Sunday 29 June 2014

A bird's eye view on Tuscany from the Etruscan village of Artimino

Heading out in search of one of the less visited Medici villa, La Ferdinanda, which occupied an even older castle, we stumbled upon a small village so rich in history that makes this 11th century castle villa seems like a new property.  

Merely 40 minutes west of Florence, passing through a small town called Montelupo that specializes in ceramic making with factories open for visits, up a hill called Montalbano, sits the Etruscan village Artimino.  Little information can be found on the internet (no Wikipedia entry and only a short blurb on Michelin guide), this seems like one of those villages George Clooney filmed "The American" - a perfect hideout for a contract killer.  

A walled medieval village, the entrance is an opening underneath the crenellated clock tower.  The layout of the village, which isn't complicated at all, is said to have remained unchanged for hundreds of years: a one-way circular route no more than 600 meter in its circumference with two inner paths.

Occupied by the Florentines since 1327, most of its land was purchased by the Medici, and by 1596 the villa across from the village began construction.  They must have seen what we saw that day: an unobstructed view over the Tuscan landscape.  


Medici Villa, La Ferdinanda 

The 1000-year-old church of San Leonardo is set outside the walled village, as is a common practice at that time: the separation of the castle and the church signifies the disparity in their domain of power over the people.  

The Ferdinanda and the Artimino are now classified as UNESCO Heritage Sites:


French-Catalan or Catalan-French? - gastronomical delights in Perpignan

There are certainly no shortage of eateries in Perpignan, the second most important city of Catalonia (see my previous post on Perpignan).  Tapas bars and restaurants are everywhere to be seen, and chefs from every generation cook up a unique blend of French-Catalan cuisine.  

Every dish begins with the ingredients, and the Pyrénées offers a bounty of great and fresh produce.  Scout around the busy market for local flavours as well as an eclectic (or even exotic) mix of ingredients, from salted bacalao to dried chilli peppers.  

I was led to the legendary restaurant Casa Sansa for lunch, which was half hidden in a narrow lane, steps from the castle tower in the historic old town.  Here is an interpretation of French-Catalan dishes at its finest: fresh, full of flavours, earthy and organic, made all the more interesting with subtle addition of herbs and spices. Nothing is overpowering the freshness of the ingredients and the simplicity of its presentation.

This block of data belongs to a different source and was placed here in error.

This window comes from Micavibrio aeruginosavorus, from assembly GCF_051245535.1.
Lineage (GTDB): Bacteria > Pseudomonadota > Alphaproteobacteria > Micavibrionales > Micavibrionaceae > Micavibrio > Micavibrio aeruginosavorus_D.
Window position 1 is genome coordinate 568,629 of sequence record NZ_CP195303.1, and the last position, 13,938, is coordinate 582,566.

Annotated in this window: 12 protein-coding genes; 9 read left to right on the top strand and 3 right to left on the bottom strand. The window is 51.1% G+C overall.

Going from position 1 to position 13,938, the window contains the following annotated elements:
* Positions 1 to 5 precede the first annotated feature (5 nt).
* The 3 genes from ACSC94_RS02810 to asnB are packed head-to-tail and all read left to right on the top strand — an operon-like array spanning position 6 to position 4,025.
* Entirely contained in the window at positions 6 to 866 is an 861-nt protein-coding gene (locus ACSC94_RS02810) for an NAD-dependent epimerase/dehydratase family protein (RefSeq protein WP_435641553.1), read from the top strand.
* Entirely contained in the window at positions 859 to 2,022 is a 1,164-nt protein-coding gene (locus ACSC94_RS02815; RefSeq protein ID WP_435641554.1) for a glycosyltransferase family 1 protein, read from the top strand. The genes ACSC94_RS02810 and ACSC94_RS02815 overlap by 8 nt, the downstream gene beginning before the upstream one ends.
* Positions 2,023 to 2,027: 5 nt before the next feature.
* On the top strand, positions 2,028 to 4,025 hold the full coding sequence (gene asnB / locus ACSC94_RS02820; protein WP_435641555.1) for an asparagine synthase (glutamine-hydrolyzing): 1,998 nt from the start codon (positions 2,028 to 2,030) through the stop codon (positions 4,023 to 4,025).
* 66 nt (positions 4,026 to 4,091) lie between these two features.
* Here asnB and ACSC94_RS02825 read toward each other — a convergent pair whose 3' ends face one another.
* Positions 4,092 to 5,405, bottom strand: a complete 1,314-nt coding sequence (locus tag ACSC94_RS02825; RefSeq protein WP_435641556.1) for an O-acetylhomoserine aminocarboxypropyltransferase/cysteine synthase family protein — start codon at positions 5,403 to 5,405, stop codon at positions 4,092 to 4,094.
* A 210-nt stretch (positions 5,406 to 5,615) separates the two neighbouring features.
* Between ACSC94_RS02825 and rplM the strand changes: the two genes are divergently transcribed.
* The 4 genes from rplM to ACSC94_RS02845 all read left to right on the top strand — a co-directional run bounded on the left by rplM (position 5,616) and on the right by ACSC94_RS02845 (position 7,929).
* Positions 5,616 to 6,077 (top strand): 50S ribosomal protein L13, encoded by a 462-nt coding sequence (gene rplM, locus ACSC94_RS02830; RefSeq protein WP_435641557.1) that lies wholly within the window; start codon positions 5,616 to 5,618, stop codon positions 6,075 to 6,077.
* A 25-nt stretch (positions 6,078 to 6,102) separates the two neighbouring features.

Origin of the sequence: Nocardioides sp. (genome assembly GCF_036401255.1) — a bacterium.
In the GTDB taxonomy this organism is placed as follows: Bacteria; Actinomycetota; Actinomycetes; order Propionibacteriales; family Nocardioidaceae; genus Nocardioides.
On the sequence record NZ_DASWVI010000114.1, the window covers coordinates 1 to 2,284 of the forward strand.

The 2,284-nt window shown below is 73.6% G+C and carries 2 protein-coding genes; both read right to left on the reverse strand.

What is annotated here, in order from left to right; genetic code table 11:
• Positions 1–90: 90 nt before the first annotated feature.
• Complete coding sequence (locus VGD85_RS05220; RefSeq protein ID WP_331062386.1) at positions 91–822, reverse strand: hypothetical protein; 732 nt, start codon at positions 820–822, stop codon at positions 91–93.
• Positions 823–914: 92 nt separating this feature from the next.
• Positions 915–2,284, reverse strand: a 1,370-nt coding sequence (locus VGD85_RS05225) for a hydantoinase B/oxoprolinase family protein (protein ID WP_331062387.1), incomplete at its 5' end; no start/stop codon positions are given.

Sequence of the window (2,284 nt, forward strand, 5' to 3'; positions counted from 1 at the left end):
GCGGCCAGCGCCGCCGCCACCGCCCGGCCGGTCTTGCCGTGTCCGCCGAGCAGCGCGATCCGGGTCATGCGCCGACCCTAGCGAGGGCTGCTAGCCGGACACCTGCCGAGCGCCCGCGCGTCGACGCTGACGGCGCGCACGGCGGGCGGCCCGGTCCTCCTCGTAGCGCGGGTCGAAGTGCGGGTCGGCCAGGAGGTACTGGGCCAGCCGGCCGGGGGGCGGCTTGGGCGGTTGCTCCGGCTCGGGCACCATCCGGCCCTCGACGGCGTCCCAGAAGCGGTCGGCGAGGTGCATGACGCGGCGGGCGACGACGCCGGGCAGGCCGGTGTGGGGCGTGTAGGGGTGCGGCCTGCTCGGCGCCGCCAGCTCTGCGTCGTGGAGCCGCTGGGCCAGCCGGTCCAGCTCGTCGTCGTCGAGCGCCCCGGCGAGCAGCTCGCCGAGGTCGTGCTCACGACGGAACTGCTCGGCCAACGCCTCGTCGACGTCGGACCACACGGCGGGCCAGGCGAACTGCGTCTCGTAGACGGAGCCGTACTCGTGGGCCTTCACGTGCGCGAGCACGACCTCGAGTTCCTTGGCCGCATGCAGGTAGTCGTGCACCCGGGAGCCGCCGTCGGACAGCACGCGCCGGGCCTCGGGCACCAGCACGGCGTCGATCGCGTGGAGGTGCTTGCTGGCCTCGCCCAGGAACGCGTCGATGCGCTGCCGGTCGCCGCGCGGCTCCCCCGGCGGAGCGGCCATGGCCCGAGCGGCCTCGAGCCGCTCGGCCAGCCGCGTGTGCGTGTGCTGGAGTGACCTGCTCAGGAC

Very much like Barcelona or Girona, locals sit out in cafés and wine bars wherever there is empty street space.  Catalan flags fluttering in the wind, view of the castle tower, canal and plazas all make up such a pretty sight that even a painter couldn't have captured it better.  

Discover the colourful cuisine of the region here:

So is this French-Catalan or Catalan-French?

Tracing French Catalonia in southern France - Perpignan

Dominating a huge chunk of fertile land on either side of the Pyrénées - now a natural border between France and Spain - is the historical province of Catalonia.  Populated since ancient Greece, it has been a major trading community on the Mediterranean for almost 3000 years.  It was the first region in the Iberian peninsular (what we now call Spain and Portugal) to come under Roman rule, and for the next 2000 years its people have shaped history that will forever be remembered and reminded.  

Barcelona's title as Catalonia's first and greatest city is undisputed; there is always a competition for a shot at the second.  Most would argue to agree that the title goes to Perpignan, across the Pyrénées in southwestern France.

Once called by Salvatore Dali as the "centre du monde", Perpignan is perhaps not the centre of the universe it once was.  It is the last major city before crossing the Spanish border, and stripes of yellow and red - color of Catalan flag - is everywhere to be seen and reminded of.  Even though the city was ceded to the French in 1659 under the Treaty of the Pyrenees, where France was given control over Perpignan and Roussillon and gave up county of Barcelona in return, the city is today still more Spanish than French in every aspect: its architecture and tapas bars, and Catalan still being spoken and visible on road signs, not to mention the exotic mix of populations from North Africa that will remind you of Andalusia more than Paris. 

The major touristic draw is of course the great Palace of the Kings of Majorca, which began construction in 1276 by King James II and was later given a make-over by Louis XIV's engineer Vauban. Its magnificence is in the sheer size of a structure made entirely out of ocre stones and Pyrénées red marble.

Meandering through the town are quarters of tapas bars and restaurants, as well as the Arabic shops and markets.  Catalan restaurants like Casa Sansa is legendary, having established itself since 1846 in the historic centre but tucked into one of the tiniest lanes (see separate blog post on Casa Sansa).  

A saunter through the rest of the town will come upon the quiet canal, the cathedral of St. Jean, the iconic building that is now the Hotel de Ville (centre of administration), the once-affluent area on rue Emile Zola where Belle Epoque mansions of yesteryears adorned both sides of the street.

My only regret is that French is now more frequently used than Catalan or Langue d'Oc.  Music by Languedoc composer Déodat de Séverac (1872 - 1921), which I often play and listen to, was greatly inspired by the culture and language of the region, and I was hoping to hear authentic Languedoc being spoken here that would draw the connection to his music.  

Official tourism website for Perpignan and its surrounding region: